2. It was mentioned in the article that there have been numerous CLE events to train attorneys on e-filing. I would like someone to provide a list of those events, because I have not seen any such events in east central Indiana, and since Hamilton County is one of the counties where e-filing is mandatory, one would expect some instruction in this area. Come on, people, give some instruction, not just applause!

  3. This law is troubling in two respects: First, why wasn't the law reviewed "with the intention of getting all the facts surrounding the legislation and its actual impact on the marketplace" BEFORE it was passed and signed? Seems a bit backwards to me (even acknowledging that this is the Indiana state legislature we're talking about. Second, what is it with the laws in this state that seem to create artificial monopolies in various industries? Besides this one, the other law that comes to mind is the legislation that governed the granting of licenses to firms that wanted to set up craft distilleries. The licensing was limited to only those entities that were already in the craft beer brewing business. Republicans in this state talk a big game when it comes to being "business friendly". They're friendly alright . . . to certain businesses.

  4. Gretchen, Asia, Roberto, Tonia, Shannon, Cheri, Nicholas, Sondra, Carey, Laura ... my heart breaks for you, reaching out in a forum in which you are ignored by a professional suffering through both compassion fatigue and the love of filthy lucre. Most if not all of you seek a warm blooded Hoosier attorney unafraid to take on the government and plead that government officials have acted unconstitutionally to try to save a family and/or rescue children in need and/or press individual rights against the Leviathan state. I know an attorney from Kansas who has taken such cases across the country, arguing before half of the federal courts of appeal and presenting cases to the US S.Ct. numerous times seeking cert. Unfortunately, due to his zeal for the constitutional rights of peasants and willingness to confront powerful government bureaucrats seemingly violating the same ... he was denied character and fitness certification to join the Indiana bar, even after he was cleared to sit for, and passed, both the bar exam and ethics exam. And was even admitted to the Indiana federal bar! NOW KNOW THIS .... you will face headwinds and difficulties in locating a zealously motivated Hoosier attorney to face off against powerful government agents who violate the constitution, for those who do so tend to end up as marginalized as Paul Odgen, who was driven from the profession. So beware, many are mere expensive lapdogs, the kind of breed who will gladly take a large retainer, but then fail to press against the status quo and powers that be when told to heel to. It is a common belief among some in Indiana that those attorneys who truly fight the power and rigorously confront corruption often end up, actually or metaphorically, in real life or at least as to their careers, as dead as the late, great Gary Welch. All of that said, I wish you the very best in finding a Hoosier attorney with a fighting spirit to press your rights as far as you can, for you do have rights against government actors, no matter what said actors may tell you otherwise. Attorneys outside the elitist camp are often better fighters that those owing the powers that be for their salaries, corner offices and end of year bonuses. So do not be afraid to retain a green horn or unconnected lawyer, many of them are fine men and woman who are yet untainted by the "unique" Hoosier system.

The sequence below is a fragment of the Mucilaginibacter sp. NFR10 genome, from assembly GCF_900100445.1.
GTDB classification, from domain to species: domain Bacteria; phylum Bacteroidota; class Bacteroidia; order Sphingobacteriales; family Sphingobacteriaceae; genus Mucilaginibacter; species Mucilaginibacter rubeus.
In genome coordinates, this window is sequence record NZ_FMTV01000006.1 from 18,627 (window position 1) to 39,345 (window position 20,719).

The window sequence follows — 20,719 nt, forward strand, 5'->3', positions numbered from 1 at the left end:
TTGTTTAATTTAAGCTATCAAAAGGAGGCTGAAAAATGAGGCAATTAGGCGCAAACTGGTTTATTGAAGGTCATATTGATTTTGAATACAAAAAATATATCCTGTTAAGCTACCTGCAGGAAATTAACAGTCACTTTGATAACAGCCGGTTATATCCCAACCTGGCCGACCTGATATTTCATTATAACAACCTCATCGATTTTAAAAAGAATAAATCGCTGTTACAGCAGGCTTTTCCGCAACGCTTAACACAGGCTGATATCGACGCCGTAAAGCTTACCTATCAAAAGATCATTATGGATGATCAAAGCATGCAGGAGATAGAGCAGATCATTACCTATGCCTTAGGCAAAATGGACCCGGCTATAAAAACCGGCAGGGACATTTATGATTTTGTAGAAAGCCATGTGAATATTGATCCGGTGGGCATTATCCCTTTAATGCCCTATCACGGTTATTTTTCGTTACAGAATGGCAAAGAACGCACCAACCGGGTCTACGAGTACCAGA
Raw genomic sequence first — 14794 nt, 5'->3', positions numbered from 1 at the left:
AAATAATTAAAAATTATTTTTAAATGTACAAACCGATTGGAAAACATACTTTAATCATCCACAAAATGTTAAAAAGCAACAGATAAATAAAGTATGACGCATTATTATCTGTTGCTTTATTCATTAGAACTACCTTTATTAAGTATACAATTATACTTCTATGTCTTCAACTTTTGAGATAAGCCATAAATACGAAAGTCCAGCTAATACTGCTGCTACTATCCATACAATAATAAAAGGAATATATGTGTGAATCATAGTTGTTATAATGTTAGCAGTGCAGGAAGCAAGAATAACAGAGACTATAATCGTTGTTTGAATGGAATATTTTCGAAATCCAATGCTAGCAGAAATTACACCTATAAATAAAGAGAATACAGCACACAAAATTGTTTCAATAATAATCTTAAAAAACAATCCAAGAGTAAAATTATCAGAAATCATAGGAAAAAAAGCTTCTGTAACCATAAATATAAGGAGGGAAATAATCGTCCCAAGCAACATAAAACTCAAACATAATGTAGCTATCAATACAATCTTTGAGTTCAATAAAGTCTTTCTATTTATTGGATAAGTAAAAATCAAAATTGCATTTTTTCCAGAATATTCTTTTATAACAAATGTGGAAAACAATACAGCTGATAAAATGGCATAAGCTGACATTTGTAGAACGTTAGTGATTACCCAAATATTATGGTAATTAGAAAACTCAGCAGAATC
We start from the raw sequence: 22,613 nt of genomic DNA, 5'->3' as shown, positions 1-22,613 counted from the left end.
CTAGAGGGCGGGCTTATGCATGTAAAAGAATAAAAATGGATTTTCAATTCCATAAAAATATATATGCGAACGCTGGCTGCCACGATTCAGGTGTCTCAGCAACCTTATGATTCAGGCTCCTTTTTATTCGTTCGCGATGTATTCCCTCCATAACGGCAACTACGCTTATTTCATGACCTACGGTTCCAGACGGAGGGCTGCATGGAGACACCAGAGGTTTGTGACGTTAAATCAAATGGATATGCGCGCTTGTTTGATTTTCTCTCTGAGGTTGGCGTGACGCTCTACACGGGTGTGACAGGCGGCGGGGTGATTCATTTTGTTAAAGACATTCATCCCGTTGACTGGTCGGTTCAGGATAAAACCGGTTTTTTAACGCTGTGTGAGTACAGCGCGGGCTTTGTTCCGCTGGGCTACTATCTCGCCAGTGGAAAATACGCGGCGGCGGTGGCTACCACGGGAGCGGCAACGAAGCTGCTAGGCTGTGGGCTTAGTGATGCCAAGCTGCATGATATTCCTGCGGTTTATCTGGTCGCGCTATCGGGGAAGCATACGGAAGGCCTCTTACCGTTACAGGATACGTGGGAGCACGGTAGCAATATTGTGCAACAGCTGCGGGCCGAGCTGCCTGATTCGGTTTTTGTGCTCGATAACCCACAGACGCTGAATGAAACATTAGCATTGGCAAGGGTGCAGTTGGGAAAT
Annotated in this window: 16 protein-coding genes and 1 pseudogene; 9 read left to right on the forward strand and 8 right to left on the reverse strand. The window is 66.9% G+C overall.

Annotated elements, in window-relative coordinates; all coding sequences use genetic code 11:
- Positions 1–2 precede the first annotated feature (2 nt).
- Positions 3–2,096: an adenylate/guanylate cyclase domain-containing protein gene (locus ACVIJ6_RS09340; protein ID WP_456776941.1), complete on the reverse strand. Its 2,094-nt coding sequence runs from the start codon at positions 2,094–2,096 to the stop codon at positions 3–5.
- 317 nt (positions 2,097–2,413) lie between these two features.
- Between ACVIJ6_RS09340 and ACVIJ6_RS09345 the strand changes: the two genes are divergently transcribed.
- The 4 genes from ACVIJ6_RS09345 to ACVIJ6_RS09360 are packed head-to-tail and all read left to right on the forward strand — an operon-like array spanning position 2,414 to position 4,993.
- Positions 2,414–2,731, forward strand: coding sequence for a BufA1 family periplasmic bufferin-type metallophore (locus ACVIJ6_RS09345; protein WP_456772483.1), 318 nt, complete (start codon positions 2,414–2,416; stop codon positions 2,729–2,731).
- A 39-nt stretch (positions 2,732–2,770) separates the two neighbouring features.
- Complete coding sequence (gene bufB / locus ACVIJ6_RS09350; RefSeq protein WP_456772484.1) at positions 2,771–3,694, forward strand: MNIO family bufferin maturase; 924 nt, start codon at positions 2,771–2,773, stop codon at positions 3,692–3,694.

5. I am not the John below. He is a journalist and talk show host who knows me through my years working in Kansas government. I did no ask John to post the note below ...